Whatever happened to the Vatican’s Apostolic Visitation of U.S. Women Religious conducted 2009-2010 by the Congregation for Institutes of Consecrated Life and Societies of Apostolic Life?

That question takes on increasing urgency as the predicted deadline for releasing a Vatican report on that visitation looms in just days: Archbishop Jose Rodriguez Carballo, secretary of the Vatican’s congregation for consecrated life, told reporters last January that he thought the final report on the visitation likely would be made public before the Year of Consecrated Life begins Nov. 30.

The visitation had been initiated in late 2008 by then-prefect of the congregation, Cardinal Franc Rodé, with the approval of Pope Benedict XVI. The cardinal said he had been concerned for some time about the declining vocations among women religious in the U.S., as well as the quality of life of sisters. In a Nov. 3, 2009, interview with Vatican Radio during the visitation, he also expressed concern about a “certain secularist mentality that has spread among these religious families, perhaps even a certain ‘feminist spirit.’” All individual sisters, as well as their religious superiors, were invited to give their input to a visitator and/or the visitation office, and a final report on the visitation has been anticipated for months.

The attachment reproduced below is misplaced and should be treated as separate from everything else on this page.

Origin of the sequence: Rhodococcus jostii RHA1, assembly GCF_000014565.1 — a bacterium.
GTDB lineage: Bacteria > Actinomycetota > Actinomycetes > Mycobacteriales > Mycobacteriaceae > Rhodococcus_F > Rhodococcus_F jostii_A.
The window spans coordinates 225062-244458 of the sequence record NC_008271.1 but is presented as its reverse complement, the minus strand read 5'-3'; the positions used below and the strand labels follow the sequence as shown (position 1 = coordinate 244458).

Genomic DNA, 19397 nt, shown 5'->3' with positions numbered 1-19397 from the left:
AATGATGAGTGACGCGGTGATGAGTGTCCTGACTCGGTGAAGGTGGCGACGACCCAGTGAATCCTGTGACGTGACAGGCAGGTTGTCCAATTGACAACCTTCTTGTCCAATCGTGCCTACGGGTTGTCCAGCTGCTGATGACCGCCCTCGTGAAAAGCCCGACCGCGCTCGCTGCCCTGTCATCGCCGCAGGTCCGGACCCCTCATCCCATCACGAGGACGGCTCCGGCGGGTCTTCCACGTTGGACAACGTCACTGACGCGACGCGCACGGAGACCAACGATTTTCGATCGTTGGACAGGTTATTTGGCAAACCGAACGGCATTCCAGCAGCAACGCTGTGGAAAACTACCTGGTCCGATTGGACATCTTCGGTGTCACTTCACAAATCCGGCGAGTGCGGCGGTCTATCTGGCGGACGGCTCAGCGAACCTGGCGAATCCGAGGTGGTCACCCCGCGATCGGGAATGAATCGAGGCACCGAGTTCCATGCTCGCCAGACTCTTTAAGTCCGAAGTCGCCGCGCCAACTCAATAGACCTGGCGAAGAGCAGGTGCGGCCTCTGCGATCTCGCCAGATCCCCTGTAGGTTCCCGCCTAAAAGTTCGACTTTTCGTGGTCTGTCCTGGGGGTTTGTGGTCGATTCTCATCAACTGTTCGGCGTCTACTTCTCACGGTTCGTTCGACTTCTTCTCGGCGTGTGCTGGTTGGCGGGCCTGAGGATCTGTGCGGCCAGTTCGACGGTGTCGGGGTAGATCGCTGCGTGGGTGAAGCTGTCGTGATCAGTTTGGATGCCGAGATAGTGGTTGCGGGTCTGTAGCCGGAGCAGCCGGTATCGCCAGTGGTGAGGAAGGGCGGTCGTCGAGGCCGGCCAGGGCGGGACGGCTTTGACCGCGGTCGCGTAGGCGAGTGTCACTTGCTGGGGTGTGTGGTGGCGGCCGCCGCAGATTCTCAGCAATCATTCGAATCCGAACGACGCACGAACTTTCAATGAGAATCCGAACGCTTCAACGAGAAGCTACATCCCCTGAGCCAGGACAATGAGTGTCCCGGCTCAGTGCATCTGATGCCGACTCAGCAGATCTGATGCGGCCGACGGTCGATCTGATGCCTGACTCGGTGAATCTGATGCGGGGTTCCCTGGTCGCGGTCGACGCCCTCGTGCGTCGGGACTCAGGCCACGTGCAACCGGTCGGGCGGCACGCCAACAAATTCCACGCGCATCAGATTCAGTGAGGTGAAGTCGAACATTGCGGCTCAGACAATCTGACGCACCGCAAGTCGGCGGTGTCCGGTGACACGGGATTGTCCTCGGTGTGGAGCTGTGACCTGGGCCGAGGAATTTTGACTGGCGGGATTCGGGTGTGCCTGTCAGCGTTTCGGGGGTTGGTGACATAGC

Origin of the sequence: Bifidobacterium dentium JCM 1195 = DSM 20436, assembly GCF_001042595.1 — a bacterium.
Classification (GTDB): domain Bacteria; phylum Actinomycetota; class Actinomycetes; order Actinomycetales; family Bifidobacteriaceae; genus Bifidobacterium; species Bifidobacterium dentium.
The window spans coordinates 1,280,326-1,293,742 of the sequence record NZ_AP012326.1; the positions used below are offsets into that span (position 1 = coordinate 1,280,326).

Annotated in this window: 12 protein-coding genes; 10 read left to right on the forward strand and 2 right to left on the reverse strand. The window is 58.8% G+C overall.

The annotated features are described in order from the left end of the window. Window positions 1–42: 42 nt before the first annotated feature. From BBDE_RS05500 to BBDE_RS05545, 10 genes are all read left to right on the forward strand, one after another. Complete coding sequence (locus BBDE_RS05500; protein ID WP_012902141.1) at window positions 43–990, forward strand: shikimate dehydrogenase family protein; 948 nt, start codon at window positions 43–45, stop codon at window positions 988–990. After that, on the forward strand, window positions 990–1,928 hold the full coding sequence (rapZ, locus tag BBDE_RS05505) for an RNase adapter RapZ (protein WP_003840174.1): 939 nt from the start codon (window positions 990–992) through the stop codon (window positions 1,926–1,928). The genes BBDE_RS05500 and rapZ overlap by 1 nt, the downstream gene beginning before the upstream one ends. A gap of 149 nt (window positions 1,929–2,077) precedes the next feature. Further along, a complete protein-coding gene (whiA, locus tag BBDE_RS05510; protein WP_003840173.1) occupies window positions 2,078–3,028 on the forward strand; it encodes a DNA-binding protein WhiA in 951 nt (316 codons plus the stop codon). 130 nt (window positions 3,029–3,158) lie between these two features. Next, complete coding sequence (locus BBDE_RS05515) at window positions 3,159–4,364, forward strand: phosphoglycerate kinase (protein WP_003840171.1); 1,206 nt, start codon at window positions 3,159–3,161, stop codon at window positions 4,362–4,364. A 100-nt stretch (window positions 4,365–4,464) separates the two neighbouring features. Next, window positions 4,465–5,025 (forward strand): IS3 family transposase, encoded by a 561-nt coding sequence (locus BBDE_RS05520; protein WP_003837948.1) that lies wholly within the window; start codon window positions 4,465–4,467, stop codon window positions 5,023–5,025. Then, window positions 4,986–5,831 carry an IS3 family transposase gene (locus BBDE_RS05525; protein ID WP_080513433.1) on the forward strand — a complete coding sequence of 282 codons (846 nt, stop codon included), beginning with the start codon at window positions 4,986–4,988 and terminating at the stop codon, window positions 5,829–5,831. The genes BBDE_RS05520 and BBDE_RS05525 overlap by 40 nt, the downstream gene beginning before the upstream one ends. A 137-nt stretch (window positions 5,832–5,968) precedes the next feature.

In the meantime, a recently-released book sheds considerable light on behind-the-scenes maneuvering by some sisters and organizations to discourage religious orders from cooperating with the apostolic visitation. It also reveals the aspiration of some superiors “that the best response we might hope to receive may be that of perpetual silence from Rome.”

The book is titled “Power of Sisterhood: Women Religious Tell the Story of the Apostolic Visitation” (University Press of America, Inc., Lanham, MD, 2014), and is edited by Sister Mary Ann Zollmann, BVM, and Margaret Cain McCarthy, PhD. It is based on a 2011 survey that asked major superiors about their experience of the apostolic visitation. The survey was the idea of eight sisters calling themselves the “Grassroots Group.”

That “grassroots” moniker is highly misleading, however, for all eight of the sisters are, or have been, on leadership teams in their orders. One, Sister Marcia Allen, CSJ, is president-elect of the Leadership Conference of Women Religious (LCWR); another, Sister Mary Ann Zollman, was elected president of LCWR in 2002. Two sisters, Nancy Reynolds, SP, and Lynn Jarrell, OSU, are canon lawyers affiliated with the Resource Center for Religious Institutes (RCRI) that was deeply involved in advising sisters about the visitation.

Orders in both conferences of women religious were invited to respond to the “grassroots” 2011 survey. Members of the Council of Major Superiors of Women Religious — who represent about 10,000 of the 50,000 sisters in the U.S. — declined to participate. The survey was sent to 328 major superiors who are members of the LCWR. Major superiors head up an order or a province of a large order, and those 328 lead — about 40,000 sisters. Only 143 of those major superiors — returned valid surveys.

Thus, the survey represents the experience and opinion of just 143 sisters, fewer than one-half percent of nearly 50,000 total sisters in the U.S.  Furthermore, those responding sisters were all major superior and all members of the LCWR, so the voices of actual grassroots sisters are conspicuously absent.